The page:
Next to winning a head-to-head showdown with one of the greatest runners in history, my race at Duke seemed like child’s play.

But it was also essentially the same opportunity: to test myself under the best conditions, to set myself up for success, and do what I had to do, succeed or fail. Don Paige had beaten Sebastian Coe, and sat talking about my race the next day as if there was no way to even look at it as something other than an opportunity.

After piecing together my strategy with Don, I felt a sense of proximal greatness to this man, who took winning for granted because the thing he was most interested in was seeing what he could do.

On Duke’s Gothic stone campus, in the athletic complex belonging to the lore of Cameron Center, and Krzyzewskiville, it was difficult not to do the same.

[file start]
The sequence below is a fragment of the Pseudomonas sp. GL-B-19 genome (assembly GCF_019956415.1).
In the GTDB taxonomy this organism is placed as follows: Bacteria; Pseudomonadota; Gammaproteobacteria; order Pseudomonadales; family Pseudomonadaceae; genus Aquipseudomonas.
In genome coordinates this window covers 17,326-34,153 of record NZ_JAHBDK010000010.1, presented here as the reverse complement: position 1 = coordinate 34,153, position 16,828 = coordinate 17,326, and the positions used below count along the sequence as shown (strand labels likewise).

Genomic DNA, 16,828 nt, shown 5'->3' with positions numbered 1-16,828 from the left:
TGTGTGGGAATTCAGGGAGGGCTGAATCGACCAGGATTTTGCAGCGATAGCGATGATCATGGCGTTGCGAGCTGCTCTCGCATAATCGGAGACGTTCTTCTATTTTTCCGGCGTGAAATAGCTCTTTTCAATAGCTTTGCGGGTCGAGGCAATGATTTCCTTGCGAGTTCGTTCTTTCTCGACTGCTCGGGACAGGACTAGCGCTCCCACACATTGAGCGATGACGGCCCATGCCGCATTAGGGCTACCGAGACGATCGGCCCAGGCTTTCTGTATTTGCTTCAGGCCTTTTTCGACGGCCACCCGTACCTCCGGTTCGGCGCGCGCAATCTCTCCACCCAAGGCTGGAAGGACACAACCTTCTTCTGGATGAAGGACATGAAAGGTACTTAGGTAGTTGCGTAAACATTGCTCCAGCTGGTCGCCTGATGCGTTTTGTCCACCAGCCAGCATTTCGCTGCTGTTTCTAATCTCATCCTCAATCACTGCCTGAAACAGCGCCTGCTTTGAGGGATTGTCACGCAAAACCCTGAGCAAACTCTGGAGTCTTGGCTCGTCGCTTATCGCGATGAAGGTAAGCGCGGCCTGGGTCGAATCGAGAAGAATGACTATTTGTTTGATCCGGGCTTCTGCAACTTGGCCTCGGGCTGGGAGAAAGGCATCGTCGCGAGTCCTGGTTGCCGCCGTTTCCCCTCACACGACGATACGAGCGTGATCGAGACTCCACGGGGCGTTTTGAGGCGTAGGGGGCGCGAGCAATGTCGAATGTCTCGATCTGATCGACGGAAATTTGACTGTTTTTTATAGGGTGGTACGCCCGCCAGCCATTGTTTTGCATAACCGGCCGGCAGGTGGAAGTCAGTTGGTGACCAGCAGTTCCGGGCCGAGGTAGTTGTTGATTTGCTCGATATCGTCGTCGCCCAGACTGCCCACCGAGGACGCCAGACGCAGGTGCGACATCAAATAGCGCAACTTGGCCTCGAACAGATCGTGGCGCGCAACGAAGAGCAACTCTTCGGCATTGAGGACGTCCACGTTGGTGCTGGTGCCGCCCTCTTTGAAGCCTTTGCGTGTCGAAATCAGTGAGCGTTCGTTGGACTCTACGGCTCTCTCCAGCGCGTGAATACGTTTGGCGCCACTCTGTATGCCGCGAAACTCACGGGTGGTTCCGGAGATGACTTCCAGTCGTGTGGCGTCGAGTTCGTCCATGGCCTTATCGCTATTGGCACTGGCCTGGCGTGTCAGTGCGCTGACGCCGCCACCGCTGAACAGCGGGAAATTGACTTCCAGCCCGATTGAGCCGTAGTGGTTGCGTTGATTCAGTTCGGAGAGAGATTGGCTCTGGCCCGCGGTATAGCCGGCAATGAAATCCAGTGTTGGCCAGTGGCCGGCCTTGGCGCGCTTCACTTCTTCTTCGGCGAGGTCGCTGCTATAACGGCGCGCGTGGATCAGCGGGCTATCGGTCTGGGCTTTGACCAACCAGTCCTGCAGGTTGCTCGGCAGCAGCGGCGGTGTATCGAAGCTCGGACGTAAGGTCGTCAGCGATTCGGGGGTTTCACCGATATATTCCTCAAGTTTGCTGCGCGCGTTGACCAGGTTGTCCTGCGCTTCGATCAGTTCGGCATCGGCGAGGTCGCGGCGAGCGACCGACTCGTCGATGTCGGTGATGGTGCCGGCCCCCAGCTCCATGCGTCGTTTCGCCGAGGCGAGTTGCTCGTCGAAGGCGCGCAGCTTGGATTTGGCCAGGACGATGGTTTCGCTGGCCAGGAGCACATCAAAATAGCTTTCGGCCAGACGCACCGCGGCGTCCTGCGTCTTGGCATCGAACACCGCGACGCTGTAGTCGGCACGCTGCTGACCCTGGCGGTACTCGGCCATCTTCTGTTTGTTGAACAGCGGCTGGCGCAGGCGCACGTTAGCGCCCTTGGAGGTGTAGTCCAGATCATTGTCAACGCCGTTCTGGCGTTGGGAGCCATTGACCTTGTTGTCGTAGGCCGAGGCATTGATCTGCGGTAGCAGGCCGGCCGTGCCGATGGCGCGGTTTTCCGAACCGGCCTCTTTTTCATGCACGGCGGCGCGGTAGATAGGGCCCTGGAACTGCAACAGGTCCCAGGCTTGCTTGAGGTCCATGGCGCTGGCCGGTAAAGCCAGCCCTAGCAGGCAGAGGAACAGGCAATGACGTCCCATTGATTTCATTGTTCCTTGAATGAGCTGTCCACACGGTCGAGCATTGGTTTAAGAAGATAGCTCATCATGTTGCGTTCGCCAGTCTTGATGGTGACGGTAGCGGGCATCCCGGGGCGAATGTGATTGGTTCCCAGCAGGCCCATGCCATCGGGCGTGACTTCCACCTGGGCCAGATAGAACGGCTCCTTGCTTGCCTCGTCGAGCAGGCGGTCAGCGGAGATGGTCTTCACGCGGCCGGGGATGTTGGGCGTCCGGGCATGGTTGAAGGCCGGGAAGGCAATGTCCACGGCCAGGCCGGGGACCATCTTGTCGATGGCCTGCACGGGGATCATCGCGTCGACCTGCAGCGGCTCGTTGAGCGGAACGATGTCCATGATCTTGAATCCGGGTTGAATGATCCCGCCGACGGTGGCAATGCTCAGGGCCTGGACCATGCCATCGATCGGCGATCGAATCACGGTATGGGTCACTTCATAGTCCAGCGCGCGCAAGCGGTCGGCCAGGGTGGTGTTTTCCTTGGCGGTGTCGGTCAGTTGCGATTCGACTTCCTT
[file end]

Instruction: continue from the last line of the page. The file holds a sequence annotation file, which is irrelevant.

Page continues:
On Saturday I was in the “B” final, and stood on the infield grass and watched Otukile Lekote run the fastest time in the world that year moments before my race.

When it was time to step out on the track, I calmly found a place in the middle-to-end of the pack, knowing it would be at least a lap before I made any kind of move, and in that time the runners at the front would have shown their hands, declared their intentions for the race.

Don and I, and my coach from Arkansas – a genuinely beautiful person who had no small hand in making my life what it is today – had talked about always having another card to play, as late in the race as possible. And I waited through 450m of the race before making my way toward a position in the pack where I could play mine.

The key to this, we had agreed, would be the critical third two-hundred, where an 800m runner classically falls apart, after a scorching opening lap, or overextends him or herself, leaving nothing for the home stretch. My goal was to apply pressure in the third two hundred, but leave myself enough of a “hand” to play, or extra gear to enter, in the race’s final turn.